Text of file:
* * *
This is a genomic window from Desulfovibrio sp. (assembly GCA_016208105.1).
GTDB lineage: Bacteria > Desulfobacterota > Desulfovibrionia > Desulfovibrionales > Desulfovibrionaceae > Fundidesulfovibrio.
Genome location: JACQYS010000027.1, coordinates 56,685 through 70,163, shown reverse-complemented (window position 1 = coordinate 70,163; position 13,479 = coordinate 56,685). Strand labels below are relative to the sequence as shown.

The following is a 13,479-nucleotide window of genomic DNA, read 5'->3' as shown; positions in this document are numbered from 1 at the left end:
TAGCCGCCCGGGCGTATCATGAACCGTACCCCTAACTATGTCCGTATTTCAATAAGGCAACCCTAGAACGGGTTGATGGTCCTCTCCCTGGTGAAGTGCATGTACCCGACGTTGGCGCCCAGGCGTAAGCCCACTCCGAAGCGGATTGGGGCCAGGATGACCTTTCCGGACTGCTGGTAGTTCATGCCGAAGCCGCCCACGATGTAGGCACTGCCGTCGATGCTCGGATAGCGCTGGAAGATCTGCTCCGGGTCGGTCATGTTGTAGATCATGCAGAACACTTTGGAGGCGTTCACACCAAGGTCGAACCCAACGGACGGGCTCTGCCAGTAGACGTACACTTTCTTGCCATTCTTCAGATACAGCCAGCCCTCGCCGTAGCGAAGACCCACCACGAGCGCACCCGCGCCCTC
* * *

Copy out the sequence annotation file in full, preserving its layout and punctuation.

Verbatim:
This is a genomic window from Desulfovibrio sp. (assembly GCA_016208105.1).
GTDB lineage: Bacteria > Desulfobacterota > Desulfovibrionia > Desulfovibrionales > Desulfovibrionaceae > Fundidesulfovibrio.
Genome location: JACQYS010000027.1, coordinates 56,685 through 70,163, shown reverse-complemented (window position 1 = coordinate 70,163; position 13,479 = coordinate 56,685). Strand labels below are relative to the sequence as shown.

The following is a 13,479-nucleotide window of genomic DNA, read 5'->3' as shown; positions in this document are numbered from 1 at the left end:
TAGCCGCCCGGGCGTATCATGAACCGTACCCCTAACTATGTCCGTATTTCAATAAGGCAACCCTAGAACGGGTTGATGGTCCTCTCCCTGGTGAAGTGCATGTACCCGACGTTGGCGCCCAGGCGTAAGCCCACTCCGAAGCGGATTGGGGCCAGGATGACCTTTCCGGACTGCTGGTAGTTCATGCCGAAGCCGCCCACGATGTAGGCACTGCCGTCGATGCTCGGATAGCGCTGGAAGATCTGCTCCGGGTCGGTCATGTTGTAGATCATGCAGAACACTTTGGAGGCGTTCACACCAAGGTCGAACCCAACGGACGGGCTCTGCCAGTAGACGTACACTTTCTTGCCATTCTTCAGATACAGCCAGCCCTCGCCGTAGCGAAGACCCACCACGAGCGCACCCGCGCCCTC